The VAT ranges from as high as 40% to as low as 6%. Maharashtra charges 39.12% and 24.78% in Mumbai, Thane, and Navi Mumbai, 35.77% in Andhra Pradesh, 35.12% in Punjab.
The current prices of petrol stand different among states: in Chennai at Rs. 99.20, Rs. 87.24 in Andhra Pradesh and Rs. 107.50 in Mumbai. Due to many influential factors like exchange rate, global cues, demand, we see a huge difference between the petrol price in different states.
However, it is important to note that these percentages might not hold for all the areas and the fuel prices might not be the same all the time.
2. Adverse impact on revenue
The GST on petrol reduces the revenue margin of the central and state government in fuel prices. Another GST on petrol is that it would make petroleum products cheap for all citizens. If petrol comes under the purview of the GST, the maximum rate that can be applied according to the GST law is 56% (CGST 28% and SGST 28%). In the current scenario, the excise duty and average VAT percentage of different states come nearly to Rs. 32.90 and at around 25%. This would cause a heavy cut in the revenue for the government.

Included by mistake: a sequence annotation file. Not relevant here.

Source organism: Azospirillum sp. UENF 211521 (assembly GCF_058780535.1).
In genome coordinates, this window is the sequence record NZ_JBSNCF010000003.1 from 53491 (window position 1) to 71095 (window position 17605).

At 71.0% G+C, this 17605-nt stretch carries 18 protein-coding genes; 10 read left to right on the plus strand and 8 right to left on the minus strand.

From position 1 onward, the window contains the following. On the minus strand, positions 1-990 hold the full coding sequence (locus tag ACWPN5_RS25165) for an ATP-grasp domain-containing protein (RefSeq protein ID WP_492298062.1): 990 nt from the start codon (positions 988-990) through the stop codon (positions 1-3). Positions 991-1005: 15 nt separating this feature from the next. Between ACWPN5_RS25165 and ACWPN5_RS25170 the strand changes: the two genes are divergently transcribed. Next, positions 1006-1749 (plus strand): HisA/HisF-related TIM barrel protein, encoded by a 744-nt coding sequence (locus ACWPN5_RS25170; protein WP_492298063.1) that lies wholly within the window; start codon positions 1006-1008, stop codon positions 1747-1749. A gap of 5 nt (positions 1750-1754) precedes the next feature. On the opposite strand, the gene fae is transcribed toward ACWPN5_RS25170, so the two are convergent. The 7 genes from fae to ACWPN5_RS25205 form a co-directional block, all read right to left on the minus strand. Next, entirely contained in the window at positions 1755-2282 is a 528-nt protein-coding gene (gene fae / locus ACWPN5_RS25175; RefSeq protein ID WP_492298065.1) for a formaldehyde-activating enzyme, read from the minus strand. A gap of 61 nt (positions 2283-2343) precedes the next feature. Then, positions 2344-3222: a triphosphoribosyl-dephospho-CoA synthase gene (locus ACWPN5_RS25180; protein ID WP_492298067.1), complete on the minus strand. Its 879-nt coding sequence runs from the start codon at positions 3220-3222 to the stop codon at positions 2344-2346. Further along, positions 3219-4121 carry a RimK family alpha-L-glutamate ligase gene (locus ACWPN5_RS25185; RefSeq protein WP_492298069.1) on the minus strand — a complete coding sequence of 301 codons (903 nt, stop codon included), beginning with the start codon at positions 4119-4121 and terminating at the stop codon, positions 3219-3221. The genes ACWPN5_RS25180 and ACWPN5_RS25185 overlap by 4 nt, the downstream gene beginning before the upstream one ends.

3. Pros of GST on petrol
A positive GST on petrol would be that it will bring a single tax rate across the country and eliminate the tax prices of excise duty and state VAT.
The tax price would be transparent to every citizen and create a consciousness of how much money is going out of pocket in the form of tax.
4. Opposition by some state governments
The biggest reason why petrol and diesel were not added under the regime of GST is that few states are not ready to lose lakhs of revenue from the tax on fuel prices. Bihar and Kerala have highly opposed the idea of petrol under GST.
GST on petrol — modern economists talk
Delhi has seen a spike in petrol and diesel higher than ever before. This prompted voices to speak up for the reduction in petrol and diesel prices for the everyday commuter.
A recent report of SBI economists stated that petrol and diesel prices would fall to Rs. 75 per litre and Rs. 68 per litre, respectively, if we brought these petroleum products under the purview of Goods And Services Tax (GST). To put that in perspective, the current prices of petrol and diesel per litre in Delhi are Rs 101.49 and Rs 88.92, respectively.